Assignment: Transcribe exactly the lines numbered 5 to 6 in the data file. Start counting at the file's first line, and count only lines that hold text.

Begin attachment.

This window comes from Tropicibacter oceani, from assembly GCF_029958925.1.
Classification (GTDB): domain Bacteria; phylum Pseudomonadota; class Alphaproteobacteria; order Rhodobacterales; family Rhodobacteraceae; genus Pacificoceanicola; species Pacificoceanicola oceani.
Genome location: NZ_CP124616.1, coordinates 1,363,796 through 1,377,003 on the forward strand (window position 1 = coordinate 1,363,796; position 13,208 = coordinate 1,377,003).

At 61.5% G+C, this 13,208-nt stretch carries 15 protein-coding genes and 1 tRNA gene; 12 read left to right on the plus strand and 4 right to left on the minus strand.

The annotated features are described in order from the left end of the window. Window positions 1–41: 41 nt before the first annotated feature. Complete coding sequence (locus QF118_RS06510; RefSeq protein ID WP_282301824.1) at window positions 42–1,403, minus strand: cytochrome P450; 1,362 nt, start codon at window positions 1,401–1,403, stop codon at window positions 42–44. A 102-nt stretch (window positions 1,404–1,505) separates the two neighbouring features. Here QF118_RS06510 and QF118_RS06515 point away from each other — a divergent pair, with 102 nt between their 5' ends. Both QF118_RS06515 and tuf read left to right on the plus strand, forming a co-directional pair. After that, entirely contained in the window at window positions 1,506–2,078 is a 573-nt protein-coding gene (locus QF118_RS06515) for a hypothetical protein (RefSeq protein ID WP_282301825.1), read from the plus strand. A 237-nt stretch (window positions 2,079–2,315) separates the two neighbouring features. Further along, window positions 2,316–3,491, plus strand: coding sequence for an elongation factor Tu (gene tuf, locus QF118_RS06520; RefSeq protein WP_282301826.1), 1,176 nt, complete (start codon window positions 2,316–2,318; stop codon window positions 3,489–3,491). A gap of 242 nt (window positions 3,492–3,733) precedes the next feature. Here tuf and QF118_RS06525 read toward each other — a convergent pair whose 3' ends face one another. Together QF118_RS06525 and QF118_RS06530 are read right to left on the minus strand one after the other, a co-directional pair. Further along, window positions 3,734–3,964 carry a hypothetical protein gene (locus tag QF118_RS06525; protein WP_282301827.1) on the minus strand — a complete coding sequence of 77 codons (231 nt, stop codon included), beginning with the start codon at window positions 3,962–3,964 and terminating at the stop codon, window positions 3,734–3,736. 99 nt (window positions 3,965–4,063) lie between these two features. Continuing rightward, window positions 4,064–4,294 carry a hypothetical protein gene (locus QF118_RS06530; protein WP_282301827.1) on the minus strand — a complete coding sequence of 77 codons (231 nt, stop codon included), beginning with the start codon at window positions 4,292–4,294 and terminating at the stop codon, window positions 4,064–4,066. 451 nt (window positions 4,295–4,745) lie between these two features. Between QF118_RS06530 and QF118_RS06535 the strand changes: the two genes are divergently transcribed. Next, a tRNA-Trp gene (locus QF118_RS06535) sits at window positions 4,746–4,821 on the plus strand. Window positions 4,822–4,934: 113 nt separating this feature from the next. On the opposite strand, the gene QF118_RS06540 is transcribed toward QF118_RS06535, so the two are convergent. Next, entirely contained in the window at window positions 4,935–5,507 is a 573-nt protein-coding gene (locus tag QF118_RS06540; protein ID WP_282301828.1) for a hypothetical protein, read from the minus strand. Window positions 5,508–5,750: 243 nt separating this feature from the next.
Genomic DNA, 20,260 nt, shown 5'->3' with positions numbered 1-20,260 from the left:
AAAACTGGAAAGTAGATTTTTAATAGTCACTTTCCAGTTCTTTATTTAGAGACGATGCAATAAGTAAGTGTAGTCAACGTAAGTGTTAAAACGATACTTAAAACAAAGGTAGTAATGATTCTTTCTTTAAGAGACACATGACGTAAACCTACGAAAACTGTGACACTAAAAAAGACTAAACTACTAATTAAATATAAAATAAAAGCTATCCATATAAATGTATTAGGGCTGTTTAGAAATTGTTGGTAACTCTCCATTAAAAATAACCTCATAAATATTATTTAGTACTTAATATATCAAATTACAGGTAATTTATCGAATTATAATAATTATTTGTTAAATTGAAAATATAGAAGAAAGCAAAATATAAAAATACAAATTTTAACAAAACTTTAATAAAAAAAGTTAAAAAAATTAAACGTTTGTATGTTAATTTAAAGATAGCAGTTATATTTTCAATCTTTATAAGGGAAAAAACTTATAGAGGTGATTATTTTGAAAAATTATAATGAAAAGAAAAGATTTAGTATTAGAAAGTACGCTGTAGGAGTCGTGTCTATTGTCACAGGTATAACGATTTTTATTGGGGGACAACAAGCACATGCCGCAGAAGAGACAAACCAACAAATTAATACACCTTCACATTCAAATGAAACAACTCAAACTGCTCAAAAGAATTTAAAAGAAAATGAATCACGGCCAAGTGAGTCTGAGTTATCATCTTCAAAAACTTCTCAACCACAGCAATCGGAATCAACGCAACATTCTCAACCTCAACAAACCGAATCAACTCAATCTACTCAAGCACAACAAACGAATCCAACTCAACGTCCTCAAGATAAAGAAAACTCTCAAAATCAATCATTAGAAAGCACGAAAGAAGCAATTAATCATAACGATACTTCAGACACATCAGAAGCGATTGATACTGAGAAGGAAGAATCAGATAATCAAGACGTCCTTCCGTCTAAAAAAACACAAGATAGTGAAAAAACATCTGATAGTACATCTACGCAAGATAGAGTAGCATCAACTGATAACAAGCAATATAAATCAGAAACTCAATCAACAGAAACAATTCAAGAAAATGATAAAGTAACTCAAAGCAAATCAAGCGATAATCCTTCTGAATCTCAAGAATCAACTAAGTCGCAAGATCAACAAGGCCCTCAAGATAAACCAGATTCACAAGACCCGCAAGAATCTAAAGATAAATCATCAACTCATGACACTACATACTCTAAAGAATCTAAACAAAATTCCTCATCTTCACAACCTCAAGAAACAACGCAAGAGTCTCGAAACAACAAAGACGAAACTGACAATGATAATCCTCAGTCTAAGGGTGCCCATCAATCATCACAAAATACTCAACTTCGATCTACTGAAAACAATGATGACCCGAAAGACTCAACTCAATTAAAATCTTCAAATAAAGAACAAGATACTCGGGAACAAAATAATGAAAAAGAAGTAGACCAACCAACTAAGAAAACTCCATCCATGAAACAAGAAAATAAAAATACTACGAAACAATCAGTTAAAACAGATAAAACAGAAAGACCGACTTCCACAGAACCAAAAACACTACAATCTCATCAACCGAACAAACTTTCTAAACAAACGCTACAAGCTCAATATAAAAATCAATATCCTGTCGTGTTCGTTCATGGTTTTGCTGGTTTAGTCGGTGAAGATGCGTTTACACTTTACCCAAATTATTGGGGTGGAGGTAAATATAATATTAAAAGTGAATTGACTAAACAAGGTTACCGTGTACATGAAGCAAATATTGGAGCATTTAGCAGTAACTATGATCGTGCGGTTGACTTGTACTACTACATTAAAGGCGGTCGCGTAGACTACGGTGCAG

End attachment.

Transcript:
The annotated features are described in order from the left end of the window. Window positions 1–41: 41 nt before the first annotated feature. Complete coding sequence (locus QF118_RS06510; RefSeq protein ID WP_282301824.1) at window positions 42–1,403, minus strand: cytochrome P450; 1,362 nt, start codon at window positions 1,401–1,403, stop codon at window positions 42–44. A 102-nt stretch (window positions 1,404–1,505) separates the two neighbouring features. Here QF118_RS06510 and QF118_RS06515 point away from each other — a divergent pair, with 102 nt between their 5' ends. Both QF118_RS06515 and tuf read left to right on the plus strand, forming a co-directional pair. After that, entirely contained in the window at window positions 1,506–2,078 is a 573-nt protein-coding gene (locus QF118_RS06515) for a hypothetical protein (RefSeq protein ID WP_282301825.1), read from the plus strand. A 237-nt stretch (window positions 2,079–2,315) separates the two neighbouring features. Further along, window positions 2,316–3,491, plus strand: coding sequence for an elongation factor Tu (gene tuf, locus QF118_RS06520; RefSeq protein WP_282301826.1), 1,176 nt, complete (start codon window positions 2,316–2,318; stop codon window positions 3,489–3,491). A gap of 242 nt (window positions 3,492–3,733) precedes the next feature. Here tuf and QF118_RS06525 read toward each other — a convergent pair whose 3' ends face one another. Together QF118_RS06525 and QF118_RS06530 are read right to left on the minus strand one after the other, a co-directional pair. Further along, window positions 3,734–3,964 carry a hypothetical protein gene (locus tag QF118_RS06525; protein WP_282301827.1) on the minus strand — a complete coding sequence of 77 codons (231 nt, stop codon included), beginning with the start codon at window positions 3,962–3,964 and terminating at the stop codon, window positions 3,734–3,736. 99 nt (window positions 3,965–4,063) lie between these two features. Continuing rightward, window positions 4,064–4,294 carry a hypothetical protein gene (locus QF118_RS06530; protein WP_282301827.1) on the minus strand — a complete coding sequence of 77 codons (231 nt, stop codon included), beginning with the start codon at window positions 4,292–4,294 and terminating at the stop codon, window positions 4,064–4,066. 451 nt (window positions 4,295–4,745) lie between these two features. Between QF118_RS06530 and QF118_RS06535 the strand changes: the two genes are divergently transcribed. Next, a tRNA-Trp gene (locus QF118_RS06535) sits at window positions 4,746–4,821 on the plus strand. Window positions 4,822–4,934: 113 nt separating this feature from the next. On the opposite strand, the gene QF118_RS06540 is transcribed toward QF118_RS06535, so the two are convergent. Next, entirely contained in the window at window positions 4,935–5,507 is a 573-nt protein-coding gene (locus tag QF118_RS06540; protein ID WP_282301828.1) for a hypothetical protein, read from the minus strand. Window positions 5,508–5,750: 243 nt separating this feature from the next.
Genomic DNA, 20,260 nt, shown 5'->3' with positions numbered 1-20,260 from the left: